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One nurse’s perspective on health care in developing countries

Nina Ng hugs a group of smiling Haitian children in a classroom while their schoolteacher stands nearby.
Nina Ng embraces children during one of her medical missions to Haiti.

Syosset Hospital's assistant director of nursing tells of the lessons she learned during medical missions abroad

My initial trip to Haiti was the first time I was exposed to humanitarian work. I saw with my own eyes what poverty really is outside of the United States, or at least what we consider poverty to be in a "first world" country. When you see those ads about people living on a dollar a day — over there it’s really true.

That first humanitarian mission with Heart to Heart International brought me to various clinics and orphanages in a nursing capacity, and changed my life considerably. We saw patients with chronic illnesses that were uncontrolled, like hypertension and diabetes. We did our best to teach them how to manage their health issues with what they had and what we could provide.

Not only did my perspective on world care change, but my perspective on the word “care." I realized I could use my experience working in hospitals as a bedside emergency room nurse and as a health care leader. It made me want to continue to learn more about what I could do to help.

Stabilizing trauma patients in war-embattled Iraq

After multiple missions to Haiti, I then went to Iraq. Hired as an assistant coordinator by NYC Medics, a nonprofit organization, to manage trauma stabilization points while working with the World Health Organization during the Battle of Mosul, my group facilitated patient flow and clinical operations. We stabilized and organized movement of trauma patients — civilians, soldiers and potential ISIS members who were struck by bullets, shrapnel and rockets.

I saw a lot during this mission, but my memory always leads me back to the children there.

We were driving from the city of Erbil, over to the war zone and we kept passing these little children on the street. Some of them didn’t have shoes and some of them looked like they probably hadn’t showered in days. They didn’t have smiles on their faces or frowns, they had blank expressions, but whenever we passed them, they would hold up their fingers to us like a peace sign — at least I took their gesture as a peace sign. From my interpretation, they were looking for peace during this time when they’re stuck in a situation in which safety and security is not an option.

For me, that is a strong reason for why I do the work I do. These children are truly innocent and we can provide care for them or even try to play with them a little bit and give them an experience that any child would and should have growing up. It’s really meaningful for me.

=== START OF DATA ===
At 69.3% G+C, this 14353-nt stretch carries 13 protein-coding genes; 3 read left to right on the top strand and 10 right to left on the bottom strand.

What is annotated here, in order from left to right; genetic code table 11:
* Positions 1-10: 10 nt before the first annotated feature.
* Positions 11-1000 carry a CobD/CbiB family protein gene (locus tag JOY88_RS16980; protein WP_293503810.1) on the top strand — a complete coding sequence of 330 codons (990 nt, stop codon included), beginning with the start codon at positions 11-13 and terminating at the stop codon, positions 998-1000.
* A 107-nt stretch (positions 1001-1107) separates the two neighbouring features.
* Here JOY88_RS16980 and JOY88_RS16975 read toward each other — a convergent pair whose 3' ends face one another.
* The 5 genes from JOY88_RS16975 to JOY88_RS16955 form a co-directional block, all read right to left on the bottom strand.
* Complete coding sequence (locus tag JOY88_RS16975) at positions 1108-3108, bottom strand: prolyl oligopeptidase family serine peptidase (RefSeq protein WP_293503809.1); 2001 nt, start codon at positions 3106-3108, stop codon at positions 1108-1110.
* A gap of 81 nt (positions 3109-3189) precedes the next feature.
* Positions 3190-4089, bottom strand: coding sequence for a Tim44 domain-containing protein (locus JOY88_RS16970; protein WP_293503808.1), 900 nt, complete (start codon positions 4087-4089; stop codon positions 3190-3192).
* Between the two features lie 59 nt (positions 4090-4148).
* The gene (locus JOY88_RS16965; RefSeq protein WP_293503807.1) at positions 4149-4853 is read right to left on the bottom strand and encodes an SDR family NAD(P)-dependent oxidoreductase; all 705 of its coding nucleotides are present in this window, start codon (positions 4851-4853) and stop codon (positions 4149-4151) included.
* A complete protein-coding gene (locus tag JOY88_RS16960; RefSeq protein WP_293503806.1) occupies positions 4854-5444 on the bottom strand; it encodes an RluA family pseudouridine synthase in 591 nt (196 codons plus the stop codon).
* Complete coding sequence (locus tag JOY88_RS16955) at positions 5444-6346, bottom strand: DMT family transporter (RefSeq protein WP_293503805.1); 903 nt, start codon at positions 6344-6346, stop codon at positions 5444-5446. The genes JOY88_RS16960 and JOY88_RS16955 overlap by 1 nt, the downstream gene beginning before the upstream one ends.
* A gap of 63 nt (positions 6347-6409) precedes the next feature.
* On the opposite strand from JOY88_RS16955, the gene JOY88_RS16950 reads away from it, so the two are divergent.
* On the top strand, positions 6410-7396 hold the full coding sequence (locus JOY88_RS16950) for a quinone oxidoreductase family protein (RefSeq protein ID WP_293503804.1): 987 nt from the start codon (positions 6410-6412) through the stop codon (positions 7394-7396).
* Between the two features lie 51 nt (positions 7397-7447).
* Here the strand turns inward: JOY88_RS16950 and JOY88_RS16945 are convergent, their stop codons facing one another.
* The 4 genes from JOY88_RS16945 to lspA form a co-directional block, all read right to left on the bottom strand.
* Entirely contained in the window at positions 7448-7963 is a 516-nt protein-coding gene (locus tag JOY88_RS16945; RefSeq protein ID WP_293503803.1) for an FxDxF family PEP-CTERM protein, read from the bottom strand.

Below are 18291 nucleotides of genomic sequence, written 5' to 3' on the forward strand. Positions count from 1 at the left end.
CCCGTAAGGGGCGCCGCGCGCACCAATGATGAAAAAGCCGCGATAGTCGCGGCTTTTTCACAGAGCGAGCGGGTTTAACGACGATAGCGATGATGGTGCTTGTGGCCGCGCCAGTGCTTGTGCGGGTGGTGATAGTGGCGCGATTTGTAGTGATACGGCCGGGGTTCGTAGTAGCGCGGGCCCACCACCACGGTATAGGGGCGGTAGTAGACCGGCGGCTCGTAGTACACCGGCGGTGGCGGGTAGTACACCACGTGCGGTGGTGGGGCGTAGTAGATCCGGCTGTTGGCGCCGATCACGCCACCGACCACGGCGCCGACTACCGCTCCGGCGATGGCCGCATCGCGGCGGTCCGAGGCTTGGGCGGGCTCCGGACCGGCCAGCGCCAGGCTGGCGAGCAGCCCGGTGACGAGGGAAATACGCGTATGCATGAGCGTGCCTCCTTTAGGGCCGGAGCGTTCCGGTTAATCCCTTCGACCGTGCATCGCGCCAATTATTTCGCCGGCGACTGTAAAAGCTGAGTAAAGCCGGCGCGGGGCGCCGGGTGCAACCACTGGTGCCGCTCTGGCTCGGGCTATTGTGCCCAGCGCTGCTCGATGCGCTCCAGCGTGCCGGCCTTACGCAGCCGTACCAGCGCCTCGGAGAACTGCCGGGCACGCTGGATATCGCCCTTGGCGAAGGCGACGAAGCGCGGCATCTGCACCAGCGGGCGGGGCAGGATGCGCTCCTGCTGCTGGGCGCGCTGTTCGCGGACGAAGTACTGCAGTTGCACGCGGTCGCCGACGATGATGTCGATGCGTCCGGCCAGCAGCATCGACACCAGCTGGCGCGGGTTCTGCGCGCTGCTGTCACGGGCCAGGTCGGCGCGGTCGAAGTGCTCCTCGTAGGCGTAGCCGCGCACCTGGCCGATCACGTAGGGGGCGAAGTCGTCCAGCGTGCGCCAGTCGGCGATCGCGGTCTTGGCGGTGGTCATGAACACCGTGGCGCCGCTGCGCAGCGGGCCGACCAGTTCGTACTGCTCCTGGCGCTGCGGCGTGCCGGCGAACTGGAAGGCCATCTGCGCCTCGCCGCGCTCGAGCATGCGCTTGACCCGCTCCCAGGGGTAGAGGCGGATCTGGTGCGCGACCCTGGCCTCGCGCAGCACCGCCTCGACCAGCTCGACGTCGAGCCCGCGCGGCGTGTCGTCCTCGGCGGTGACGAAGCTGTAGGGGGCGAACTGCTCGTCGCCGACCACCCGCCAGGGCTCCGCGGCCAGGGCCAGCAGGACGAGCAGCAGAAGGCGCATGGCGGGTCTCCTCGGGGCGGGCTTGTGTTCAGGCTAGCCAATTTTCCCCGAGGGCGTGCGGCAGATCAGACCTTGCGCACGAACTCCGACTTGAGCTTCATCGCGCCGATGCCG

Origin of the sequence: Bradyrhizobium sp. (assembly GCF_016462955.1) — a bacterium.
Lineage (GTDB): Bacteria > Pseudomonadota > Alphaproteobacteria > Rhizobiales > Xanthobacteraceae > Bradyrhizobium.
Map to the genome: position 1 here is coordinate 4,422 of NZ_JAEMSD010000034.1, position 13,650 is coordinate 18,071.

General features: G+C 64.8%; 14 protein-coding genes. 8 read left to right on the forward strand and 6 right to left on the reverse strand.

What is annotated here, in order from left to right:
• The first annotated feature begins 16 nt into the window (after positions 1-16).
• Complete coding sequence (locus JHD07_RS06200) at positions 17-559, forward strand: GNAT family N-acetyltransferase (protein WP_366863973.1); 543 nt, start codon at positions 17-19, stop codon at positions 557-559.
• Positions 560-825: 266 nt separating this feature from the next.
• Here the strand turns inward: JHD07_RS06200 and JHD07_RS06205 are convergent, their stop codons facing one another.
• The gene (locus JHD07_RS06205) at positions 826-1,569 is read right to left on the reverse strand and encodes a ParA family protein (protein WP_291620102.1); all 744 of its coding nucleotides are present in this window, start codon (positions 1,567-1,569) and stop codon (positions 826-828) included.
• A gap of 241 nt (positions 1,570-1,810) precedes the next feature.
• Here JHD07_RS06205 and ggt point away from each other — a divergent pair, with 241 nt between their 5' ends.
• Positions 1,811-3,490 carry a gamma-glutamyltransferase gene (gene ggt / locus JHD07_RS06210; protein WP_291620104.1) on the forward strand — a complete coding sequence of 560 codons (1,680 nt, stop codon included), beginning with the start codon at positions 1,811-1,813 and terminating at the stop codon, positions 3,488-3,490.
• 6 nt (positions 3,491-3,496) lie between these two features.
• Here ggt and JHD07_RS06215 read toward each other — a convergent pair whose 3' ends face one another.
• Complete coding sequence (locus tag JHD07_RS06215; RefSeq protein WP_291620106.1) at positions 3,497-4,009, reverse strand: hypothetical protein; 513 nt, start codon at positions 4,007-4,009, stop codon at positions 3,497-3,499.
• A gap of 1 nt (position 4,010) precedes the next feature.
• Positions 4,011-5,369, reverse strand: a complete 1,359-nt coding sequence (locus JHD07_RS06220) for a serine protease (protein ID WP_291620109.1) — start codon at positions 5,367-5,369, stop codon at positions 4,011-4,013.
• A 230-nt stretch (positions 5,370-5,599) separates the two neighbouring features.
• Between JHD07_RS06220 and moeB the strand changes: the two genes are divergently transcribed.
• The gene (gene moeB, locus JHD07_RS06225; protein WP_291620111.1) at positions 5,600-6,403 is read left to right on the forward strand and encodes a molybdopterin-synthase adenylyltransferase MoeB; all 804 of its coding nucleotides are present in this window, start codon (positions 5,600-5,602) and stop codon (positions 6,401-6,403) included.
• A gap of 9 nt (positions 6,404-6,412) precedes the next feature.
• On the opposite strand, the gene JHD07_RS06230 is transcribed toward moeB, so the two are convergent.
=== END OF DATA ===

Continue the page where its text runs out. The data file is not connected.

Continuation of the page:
On the front lines in Bangladesh

Following the mission in Iraq, I went with a nonprofit organization named MedGlobal to Bangladesh to work in a camp filled with some 700,000 Rohingyan refugees in the south east region called Cox’s Bazar. There, we worked in primary care clinics, one with an emergency room. We’d have a room full of people every morning waiting to be seen. There might be 100-200 people waiting. Once we got there, the triage process started. There were children, adults and the elderly. Some had diseases that were too complicated to be managed by anyone in the camp, but we tried our best to make them comfortable. We did a lot of point-of-care testing for malaria and hepatitis.

During my first two-week mission, I was the only nurse available to care for the lines of people waiting, but my prior experiences grounded me and kept me always thinking about the children.

I remember I saw this baby, I brought him up closer so we could see him first and get him some medical attention. Sometimes they look younger than they actually are because they’re suffering from malnutrition. I knew he was sick because as soon as I picked him up, he just put his head down on my chest. He looked like he needed help a little sooner. I’ve learned from working in the emergency room how to identify who needs care first.

"I'm able to grow as a person and as a health care provider."

Traveling to impoverished and unsafe regions bringing care to forgotten people may seem like a completely different vocation than working in Syosset Hospital, but each trip abroad invokes a different emotional experience for me.

I definitely do take it home sometimes. There needs to be a bit of recovery space to digest it all. For me, I feel I’m able to grow as a person and as a health care provider. Nursing is an incredible profession.

Nina Ng, RN, assistant director of nursing at Syosset Hospital, was recently named as a 2019 Nurse Honoree for the Inspiring Global Nurse Award at the International Nurses Day event at the United Nations.